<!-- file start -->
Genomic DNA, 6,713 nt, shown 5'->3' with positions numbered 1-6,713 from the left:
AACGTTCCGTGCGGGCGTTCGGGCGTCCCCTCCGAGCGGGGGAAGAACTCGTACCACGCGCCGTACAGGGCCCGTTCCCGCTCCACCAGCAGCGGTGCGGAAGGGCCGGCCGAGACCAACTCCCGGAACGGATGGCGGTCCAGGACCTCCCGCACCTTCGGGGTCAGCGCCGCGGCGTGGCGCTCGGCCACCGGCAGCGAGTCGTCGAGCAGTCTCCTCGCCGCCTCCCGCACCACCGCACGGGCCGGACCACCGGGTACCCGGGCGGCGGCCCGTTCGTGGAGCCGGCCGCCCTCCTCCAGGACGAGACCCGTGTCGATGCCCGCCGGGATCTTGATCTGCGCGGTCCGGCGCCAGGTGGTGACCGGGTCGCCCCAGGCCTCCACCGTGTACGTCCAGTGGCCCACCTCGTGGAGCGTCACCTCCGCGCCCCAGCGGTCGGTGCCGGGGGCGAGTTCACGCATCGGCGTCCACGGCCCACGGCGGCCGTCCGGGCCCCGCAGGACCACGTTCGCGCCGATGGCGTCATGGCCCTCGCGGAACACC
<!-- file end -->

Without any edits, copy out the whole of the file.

Genomic DNA, 6,713 nt, shown 5'->3' with positions numbered 1-6,713 from the left:
AACGTTCCGTGCGGGCGTTCGGGCGTCCCCTCCGAGCGGGGGAAGAACTCGTACCACGCGCCGTACAGGGCCCGTTCCCGCTCCACCAGCAGCGGTGCGGAAGGGCCGGCCGAGACCAACTCCCGGAACGGATGGCGGTCCAGGACCTCCCGCACCTTCGGGGTCAGCGCCGCGGCGTGGCGCTCGGCCACCGGCAGCGAGTCGTCGAGCAGTCTCCTCGCCGCCTCCCGCACCACCGCACGGGCCGGACCACCGGGTACCCGGGCGGCGGCCCGTTCGTGGAGCCGGCCGCCCTCCTCCAGGACGAGACCCGTGTCGATGCCCGCCGGGATCTTGATCTGCGCGGTCCGGCGCCAGGTGGTGACCGGGTCGCCCCAGGCCTCCACCGTGTACGTCCAGTGGCCCACCTCGTGGAGCGTCACCTCCGCGCCCCAGCGGTCGGTGCCGGGGGCGAGTTCACGCATCGGCGTCCACGGCCCACGGCGGCCGTCCGGGCCCCGCAGGACCACGTTCGCGCCGATGGCGTCATGGCCCTCGCGGAACACC